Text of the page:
Consider a group $G$ consisting of $n$ distinct elements. Suppose we draw random elements of $G$ (one by one, replacing each element every time) until we draw an element that was drawn before (we say there was a match or collision).

I am in front of the following statement

If elements are drawn at random from $G$ then the expected number of draws before a collision occurs is $\sqrt{πn/2}$

(I suppose it is implicit that all elements of $G$ have the same probability of being drawn). I tried and failed to understand this statement in terms of expectation of the variable that counts the number of draws before the collision occurs. Any ideas?

  • $\begingroup$ calculate $\Bbb{P}[\text{ draws before colision }= k] = \frac{n}{n}\frac{n-1}{n}\ldots \frac{n-k}{n} \frac{k}{n} = \frac{n!}{(n-k-1)!}\frac{k}{n^{k+1}}$ you obtain $\Bbb{E}[X] = \sum_{k=0}^{n-1}\frac{n!}{(n-k-1)!}\frac{k^2}{n^{k+1}}$ I don't know if this is equal to $\sqrt{\pi n/2}$ $\endgroup$ Jul 3 '15 at 17:06
  • $\begingroup$ That square root of pi is interesting. Maybe some connection to a Gauss distribution? $\endgroup$
    – mvw
    Jul 3 '15 at 17:06
  • $\begingroup$ @ConradoCosta but say $n=2$. The collision happens when drawing the 2nd or the 3rd element ($k=1$ or 2). Then $\mathbb{P}$[draws before collision $=1$] $=1/2$ and $\mathbb{P}$[draws before collision $=2$] $=1/2$. Where does $\sqrt{\pi}$ come from? $\endgroup$
    – Octania
    Jul 3 '15 at 17:37
  • $\begingroup$ you are right, it has no $\pi$ do you have a reference for this result you are trying to prove? $\endgroup$ Jul 3 '15 at 17:43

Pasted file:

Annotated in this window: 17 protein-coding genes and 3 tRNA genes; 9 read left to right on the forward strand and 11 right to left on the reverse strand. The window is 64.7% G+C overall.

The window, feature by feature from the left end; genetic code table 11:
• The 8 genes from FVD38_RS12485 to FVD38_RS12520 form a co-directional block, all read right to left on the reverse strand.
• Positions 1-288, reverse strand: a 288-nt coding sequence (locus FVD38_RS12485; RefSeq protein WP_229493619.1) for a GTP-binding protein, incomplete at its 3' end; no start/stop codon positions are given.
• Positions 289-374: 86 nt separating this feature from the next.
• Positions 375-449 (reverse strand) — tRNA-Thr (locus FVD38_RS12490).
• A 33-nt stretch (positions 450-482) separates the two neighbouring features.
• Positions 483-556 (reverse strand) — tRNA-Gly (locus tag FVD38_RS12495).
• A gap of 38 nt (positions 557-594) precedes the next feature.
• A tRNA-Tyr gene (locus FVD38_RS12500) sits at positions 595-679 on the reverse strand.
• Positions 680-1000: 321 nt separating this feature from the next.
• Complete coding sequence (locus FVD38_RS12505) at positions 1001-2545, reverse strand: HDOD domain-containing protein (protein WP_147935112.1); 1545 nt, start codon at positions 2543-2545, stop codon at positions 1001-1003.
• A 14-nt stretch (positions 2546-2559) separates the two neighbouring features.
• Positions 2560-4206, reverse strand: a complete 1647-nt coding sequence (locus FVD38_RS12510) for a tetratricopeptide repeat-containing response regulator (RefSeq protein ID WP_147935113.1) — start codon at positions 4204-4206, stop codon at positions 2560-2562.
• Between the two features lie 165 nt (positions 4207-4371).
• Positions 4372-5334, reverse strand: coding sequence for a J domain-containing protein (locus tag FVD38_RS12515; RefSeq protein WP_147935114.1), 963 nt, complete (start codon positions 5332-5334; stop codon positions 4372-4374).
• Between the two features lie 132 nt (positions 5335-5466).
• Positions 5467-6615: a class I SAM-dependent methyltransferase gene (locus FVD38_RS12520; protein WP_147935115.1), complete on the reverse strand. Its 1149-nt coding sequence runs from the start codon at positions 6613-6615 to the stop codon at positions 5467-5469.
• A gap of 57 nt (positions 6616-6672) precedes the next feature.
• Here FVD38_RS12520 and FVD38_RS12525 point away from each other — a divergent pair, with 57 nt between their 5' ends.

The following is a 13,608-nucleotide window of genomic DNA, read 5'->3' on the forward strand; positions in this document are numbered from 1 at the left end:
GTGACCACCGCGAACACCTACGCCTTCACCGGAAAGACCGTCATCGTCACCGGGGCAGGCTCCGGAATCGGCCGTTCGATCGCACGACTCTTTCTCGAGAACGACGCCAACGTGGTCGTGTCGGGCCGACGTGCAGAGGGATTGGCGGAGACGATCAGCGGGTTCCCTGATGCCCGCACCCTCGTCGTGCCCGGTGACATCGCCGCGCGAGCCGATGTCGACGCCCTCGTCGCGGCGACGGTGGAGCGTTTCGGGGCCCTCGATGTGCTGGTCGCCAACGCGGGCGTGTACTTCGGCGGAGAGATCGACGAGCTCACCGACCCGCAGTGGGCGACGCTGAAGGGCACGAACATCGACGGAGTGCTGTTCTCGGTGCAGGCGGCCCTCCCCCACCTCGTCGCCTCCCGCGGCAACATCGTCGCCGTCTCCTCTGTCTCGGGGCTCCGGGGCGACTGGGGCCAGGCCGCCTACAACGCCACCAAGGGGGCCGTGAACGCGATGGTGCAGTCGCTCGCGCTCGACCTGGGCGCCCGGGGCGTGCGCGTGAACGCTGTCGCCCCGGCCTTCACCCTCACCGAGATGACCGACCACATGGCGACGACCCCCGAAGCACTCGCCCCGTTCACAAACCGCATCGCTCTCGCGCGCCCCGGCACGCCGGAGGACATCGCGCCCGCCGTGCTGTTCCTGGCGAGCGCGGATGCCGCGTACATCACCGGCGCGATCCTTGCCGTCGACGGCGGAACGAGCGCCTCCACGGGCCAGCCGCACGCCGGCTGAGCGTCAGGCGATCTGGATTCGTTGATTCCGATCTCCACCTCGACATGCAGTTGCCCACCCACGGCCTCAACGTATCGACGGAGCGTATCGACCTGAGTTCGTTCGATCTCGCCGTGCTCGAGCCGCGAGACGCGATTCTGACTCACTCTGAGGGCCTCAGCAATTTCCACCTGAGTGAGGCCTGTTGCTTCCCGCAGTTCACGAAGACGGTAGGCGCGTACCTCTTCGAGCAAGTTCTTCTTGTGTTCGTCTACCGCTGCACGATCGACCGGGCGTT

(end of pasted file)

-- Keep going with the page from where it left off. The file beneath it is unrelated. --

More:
• $\begingroup$ I found it in Chapter 19 of the Handbook of Elliptic and Hyperelliptic Curve Cryptography, from Cohen, Frey et al. The result is not proved in the book and there is no particular citation either $\endgroup$
    – Octania
    Jul 3 '15 at 17:55

The probability that the first collision occurs at draw number $k+1$ is the probability that the first $k$ draws are distinct and the $k+1$'th is equal to one of the first $k$. The number of outcomes in this event is $\dfrac{n!}{(n-k)!} k$, so its probability is $$P_k = \dfrac{n! k}{(n-k)! n^{k+1}}$$

The expected number of draws before a collision occurs (before, so not counting the draw on which the collision occurs) is then $$ \sum_{k=0}^n \dfrac{n!\; k^2}{(n-k)!\; n^{k+1}} $$

There is no nice closed form for this sum (unless you like $\mbox{$_3$F$_1$}$ hypergeometrics), but of course for any particular $n$ you can compute it exactly: it will be a rational number, so certainly not $\sqrt{\pi n/2}$. The claim is that it is asymptotic to $\sqrt{\pi n/2}$ as $n \to \infty$.

EDIT: Let $X$ be the number of draws before the first collision. Then $E[X] = \sum_{k=1}^n P(X \ge k)$ where for $1 \le k \le n$, $$P(X \ge k) = \dfrac{n!}{(n-k)! n^k} = \prod_{j=0}^k \left(1 - \dfrac{j}{n}\right)$$ I won't bother with the details, but this can be approximated by $e^{-k^2/(2n)}$. Then $$ E[X] \approx \sum_{k=1}^n e^{-k^2/(2n)} \approx \int_0^n e^{-t^2/(2n)}\; dt = \sqrt{n}\int_0^{\sqrt{n}} e^{-s^2/2}\; ds \approx \sqrt{\pi n/2} $$ because $\int_0^\infty e^{-s^2/2}\; ds = \sqrt{\pi/2}$.

  • $\begingroup$ The expression $\sum_{k=0}^n\dfrac{n!k^2}{(n-k)!n^{k+1}}$ tends to 0 as $n\rightarrow \infty$. It is true that as $k$ increases it fits a bit better the plot of $\sqrt{\pi n/2}$. Still, I would like to know why does $\pi$ appear. desmos.com/calculator/2m6h1r7si0 $\endgroup$
    – Octania
    Jul 3 '15 at 17:53
  • $\begingroup$ No, it goes to $\infty$ as $n \to \infty$. $\endgroup$ Jul 3 '15 at 18:57
  • $\begingroup$ @Robert Israel would you mind going in the details of your approximation? $\endgroup$ Jul 4 '15 at 2:17
  • $\begingroup$ @RobertIsrael I see the mistake in my previous comment. The only thing left is to see how $P(X\geq k)$ is approximated by $e^{−k^2/(2n)}$... $\endgroup$
    – Octania
    Jul 4 '15 at 11:25
  • $\begingroup$ is it like in this question: mathoverflow.net/questions/81472/… ? $\endgroup$
    – Octania
    Jul 4 '15 at 11:26

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